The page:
Police in the Maldives have said an explosion that left Mohamed Nasheed, the country’s former president and current speaker of parliament, in critical condition was a “deliberate act of terror”.
The 53-year-old leader of the ruling party was rushed to hospital in the capital, Male, after a device attached to a motorbike exploded at approximately 8:30pm local time on Thursday. He remains in intensive care after undergoing “a successful final, critical, life-saving procedure”, ADK Hospital said on Friday.
Nasheed required multiple surgeries over a 16-hour period to remove shrapnel and treat life-threatening injuries to the head, chest, abdomen and chest, the hospital tweeted as the police briefed reporters on Friday afternoon.
Commissioner of Police Mohamed Hameed said there have been no arrests, but authorities are trying to identify “four persons of interest” who were “noticed due to suspicious behaviour at the crime scene”.
“The country’s security services, including the Maldives National Defence Force, and the Maldives Police Service, are currently taking all necessary steps to ensure the safety and security of citizens and are enhancing protective measures in the Male region,” he added.
Preliminary findings suggested the bomb was not made with “military-grade explosives”, said Assistant Commissioner of Police Mohamed Riyaz, adding that no links have been established with foreign “terrorist” organisations.
There has been no claim of responsibility for the bombing which took place as Nasheed was about to enter his car on the main thoroughfare that bisects the densely packed city.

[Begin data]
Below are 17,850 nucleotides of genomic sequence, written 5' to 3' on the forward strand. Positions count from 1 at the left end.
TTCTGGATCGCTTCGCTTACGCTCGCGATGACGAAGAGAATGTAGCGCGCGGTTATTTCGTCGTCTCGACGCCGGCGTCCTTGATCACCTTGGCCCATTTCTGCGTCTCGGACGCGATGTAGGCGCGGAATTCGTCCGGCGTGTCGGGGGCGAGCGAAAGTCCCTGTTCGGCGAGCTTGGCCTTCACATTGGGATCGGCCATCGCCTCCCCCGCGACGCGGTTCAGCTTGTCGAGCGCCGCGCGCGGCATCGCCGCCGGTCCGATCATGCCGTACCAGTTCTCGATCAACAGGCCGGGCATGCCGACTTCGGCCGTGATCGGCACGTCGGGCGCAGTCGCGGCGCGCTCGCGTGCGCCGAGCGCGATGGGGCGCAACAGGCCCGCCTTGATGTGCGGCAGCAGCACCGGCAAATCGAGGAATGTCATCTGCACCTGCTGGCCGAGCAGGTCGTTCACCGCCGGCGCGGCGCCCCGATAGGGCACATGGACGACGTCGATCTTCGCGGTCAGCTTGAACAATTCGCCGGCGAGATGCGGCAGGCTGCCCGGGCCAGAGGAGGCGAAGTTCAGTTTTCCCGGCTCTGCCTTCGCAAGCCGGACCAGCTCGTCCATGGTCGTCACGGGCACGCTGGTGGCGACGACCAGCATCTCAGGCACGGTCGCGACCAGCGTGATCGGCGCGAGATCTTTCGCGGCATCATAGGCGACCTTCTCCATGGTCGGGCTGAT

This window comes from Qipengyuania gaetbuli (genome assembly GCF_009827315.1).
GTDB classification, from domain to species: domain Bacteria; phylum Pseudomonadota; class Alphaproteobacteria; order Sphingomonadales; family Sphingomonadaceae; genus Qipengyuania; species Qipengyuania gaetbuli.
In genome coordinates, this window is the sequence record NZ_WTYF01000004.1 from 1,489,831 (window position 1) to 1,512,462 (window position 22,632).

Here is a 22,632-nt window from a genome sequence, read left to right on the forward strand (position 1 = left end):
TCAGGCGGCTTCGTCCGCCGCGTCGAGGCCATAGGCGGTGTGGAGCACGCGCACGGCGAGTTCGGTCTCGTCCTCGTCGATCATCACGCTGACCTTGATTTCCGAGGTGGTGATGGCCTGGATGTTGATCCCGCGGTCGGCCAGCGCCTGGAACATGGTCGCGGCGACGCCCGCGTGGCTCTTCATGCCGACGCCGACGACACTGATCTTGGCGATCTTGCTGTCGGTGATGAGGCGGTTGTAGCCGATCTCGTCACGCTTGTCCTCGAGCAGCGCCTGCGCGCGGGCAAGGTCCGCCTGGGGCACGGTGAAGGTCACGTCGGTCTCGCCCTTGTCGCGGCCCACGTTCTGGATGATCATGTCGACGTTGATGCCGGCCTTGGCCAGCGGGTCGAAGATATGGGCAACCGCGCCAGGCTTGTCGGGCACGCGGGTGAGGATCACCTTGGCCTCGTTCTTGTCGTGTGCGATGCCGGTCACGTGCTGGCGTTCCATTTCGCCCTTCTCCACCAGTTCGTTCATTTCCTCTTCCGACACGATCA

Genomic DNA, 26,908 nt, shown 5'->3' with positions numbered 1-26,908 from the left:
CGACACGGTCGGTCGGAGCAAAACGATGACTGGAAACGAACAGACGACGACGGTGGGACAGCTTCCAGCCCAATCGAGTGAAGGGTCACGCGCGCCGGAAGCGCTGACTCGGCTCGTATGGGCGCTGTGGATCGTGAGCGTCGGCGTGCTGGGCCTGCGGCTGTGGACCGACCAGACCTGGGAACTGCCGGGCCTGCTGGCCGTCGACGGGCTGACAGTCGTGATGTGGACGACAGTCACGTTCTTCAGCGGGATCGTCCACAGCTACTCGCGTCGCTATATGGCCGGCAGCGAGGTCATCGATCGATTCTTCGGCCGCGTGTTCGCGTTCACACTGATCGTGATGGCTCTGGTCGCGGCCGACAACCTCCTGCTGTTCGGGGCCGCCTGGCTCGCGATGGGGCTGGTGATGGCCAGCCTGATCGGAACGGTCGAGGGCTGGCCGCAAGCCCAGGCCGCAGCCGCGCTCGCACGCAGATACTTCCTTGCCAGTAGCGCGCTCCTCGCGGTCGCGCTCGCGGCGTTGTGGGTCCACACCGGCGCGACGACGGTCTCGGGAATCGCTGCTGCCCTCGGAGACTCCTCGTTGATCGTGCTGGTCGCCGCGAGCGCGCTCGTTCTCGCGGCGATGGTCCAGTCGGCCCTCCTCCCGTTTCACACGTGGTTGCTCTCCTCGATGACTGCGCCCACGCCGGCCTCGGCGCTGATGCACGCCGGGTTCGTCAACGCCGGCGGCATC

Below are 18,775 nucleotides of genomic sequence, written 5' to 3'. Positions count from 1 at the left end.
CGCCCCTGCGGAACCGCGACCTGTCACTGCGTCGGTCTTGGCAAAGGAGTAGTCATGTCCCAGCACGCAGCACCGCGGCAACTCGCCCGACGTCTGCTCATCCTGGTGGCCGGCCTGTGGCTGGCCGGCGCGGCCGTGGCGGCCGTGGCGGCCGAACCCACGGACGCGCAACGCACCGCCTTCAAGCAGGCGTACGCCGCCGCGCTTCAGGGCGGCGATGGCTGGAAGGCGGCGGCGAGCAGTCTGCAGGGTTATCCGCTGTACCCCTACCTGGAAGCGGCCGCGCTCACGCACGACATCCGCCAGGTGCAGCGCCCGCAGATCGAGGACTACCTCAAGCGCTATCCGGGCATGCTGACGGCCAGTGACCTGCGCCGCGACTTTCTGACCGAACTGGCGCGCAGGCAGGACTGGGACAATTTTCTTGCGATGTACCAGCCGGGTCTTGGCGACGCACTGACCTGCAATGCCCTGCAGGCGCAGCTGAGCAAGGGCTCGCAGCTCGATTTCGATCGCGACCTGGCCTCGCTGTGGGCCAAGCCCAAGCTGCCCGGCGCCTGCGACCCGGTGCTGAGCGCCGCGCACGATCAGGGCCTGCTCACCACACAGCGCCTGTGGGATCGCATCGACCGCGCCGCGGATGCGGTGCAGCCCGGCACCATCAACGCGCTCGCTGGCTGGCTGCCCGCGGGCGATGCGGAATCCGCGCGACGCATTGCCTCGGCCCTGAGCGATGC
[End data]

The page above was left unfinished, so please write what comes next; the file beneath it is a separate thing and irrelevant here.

Three of Nasheed’s military bodyguards along with two bystanders – a 41-year-old Maldivian man and 70-year-old British man – also sustained minor wounds, said Hameed, who appealed for information from the public and assured the anonymity of callers to a designated hotline.Local media photographed multiple wounds on one of the bodyguards after shrapnel was removed from his hands and feet.
In a televised address, President Ibrahim Mohamed Solih described the incident as “an attack on the Maldives’ democracy and economy” and assured a “swift and thorough investigation”.
Two experts from the Australian federal police are due to arrive on Saturday morning to help with the investigation while two British experts from the United Nations Office on Drugs and Crime currently based in the Maldives are also working with the investigation team, Hameed said.
An inquiry into the failure of police intelligence to learn of the imminent attack is needed, he conceded, as reporters asked about calls for his resignation.